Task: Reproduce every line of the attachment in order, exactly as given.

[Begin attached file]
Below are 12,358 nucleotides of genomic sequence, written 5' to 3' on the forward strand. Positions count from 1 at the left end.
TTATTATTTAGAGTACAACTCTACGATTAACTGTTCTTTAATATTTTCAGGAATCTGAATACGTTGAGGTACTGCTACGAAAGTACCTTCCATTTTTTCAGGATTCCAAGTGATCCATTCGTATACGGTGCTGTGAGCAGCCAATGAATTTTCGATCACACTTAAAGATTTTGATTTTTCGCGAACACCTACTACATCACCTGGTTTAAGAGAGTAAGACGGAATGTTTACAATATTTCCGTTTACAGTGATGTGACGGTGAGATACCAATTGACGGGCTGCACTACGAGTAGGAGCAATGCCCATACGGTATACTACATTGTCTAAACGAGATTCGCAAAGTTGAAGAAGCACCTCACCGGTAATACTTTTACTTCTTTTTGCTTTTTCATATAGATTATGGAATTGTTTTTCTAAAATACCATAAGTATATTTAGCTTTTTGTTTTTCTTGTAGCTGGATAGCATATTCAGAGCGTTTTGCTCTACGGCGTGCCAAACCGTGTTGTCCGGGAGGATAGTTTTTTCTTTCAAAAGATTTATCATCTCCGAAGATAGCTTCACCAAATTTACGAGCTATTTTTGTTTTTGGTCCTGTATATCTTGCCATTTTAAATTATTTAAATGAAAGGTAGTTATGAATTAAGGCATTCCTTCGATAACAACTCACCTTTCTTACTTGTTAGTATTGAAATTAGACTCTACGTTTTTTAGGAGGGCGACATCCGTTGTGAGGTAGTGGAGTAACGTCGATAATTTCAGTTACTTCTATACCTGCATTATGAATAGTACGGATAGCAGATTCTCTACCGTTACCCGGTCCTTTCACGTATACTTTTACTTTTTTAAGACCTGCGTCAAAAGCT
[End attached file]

Below are 12,358 nucleotides of genomic sequence, written 5' to 3' on the forward strand. Positions count from 1 at the left end.
TTATTATTTAGAGTACAACTCTACGATTAACTGTTCTTTAATATTTTCAGGAATCTGAATACGTTGAGGTACTGCTACGAAAGTACCTTCCATTTTTTCAGGATTCCAAGTGATCCATTCGTATACGGTGCTGTGAGCAGCCAATGAATTTTCGATCACACTTAAAGATTTTGATTTTTCGCGAACACCTACTACATCACCTGGTTTAAGAGAGTAAGACGGAATGTTTACAATATTTCCGTTTACAGTGATGTGACGGTGAGATACCAATTGACGGGCTGCACTACGAGTAGGAGCAATGCCCATACGGTATACTACATTGTCTAAACGAGATTCGCAAAGTTGAAGAAGCACCTCACCGGTAATACTTTTACTTCTTTTTGCTTTTTCATATAGATTATGGAATTGTTTTTCTAAAATACCATAAGTATATTTAGCTTTTTGTTTTTCTTGTAGCTGGATAGCATATTCAGAGCGTTTTGCTCTACGGCGTGCCAAACCGTGTTGTCCGGGAGGATAGTTTTTTCTTTCAAAAGATTTATCATCTCCGAAGATAGCTTCACCAAATTTACGAGCTATTTTTGTTTTTGGTCCTGTATATCTTGCCATTTTAAATTATTTAAATGAAAGGTAGTTATGAATTAAGGCATTCCTTCGATAACAACTCACCTTTCTTACTTGTTAGTATTGAAATTAGACTCTACGTTTTTTAGGAGGGCGACATCCGTTGTGAGGTAGTGGAGTAACGTCGATAATTTCAGTTACTTCTATACCTGCATTATGAATAGTACGGATAGCAGATTCTCTACCGTTACCCGGTCCTTTCACGTATACTTTTACTTTTTTAAGACCTGCGTCAAAAGCT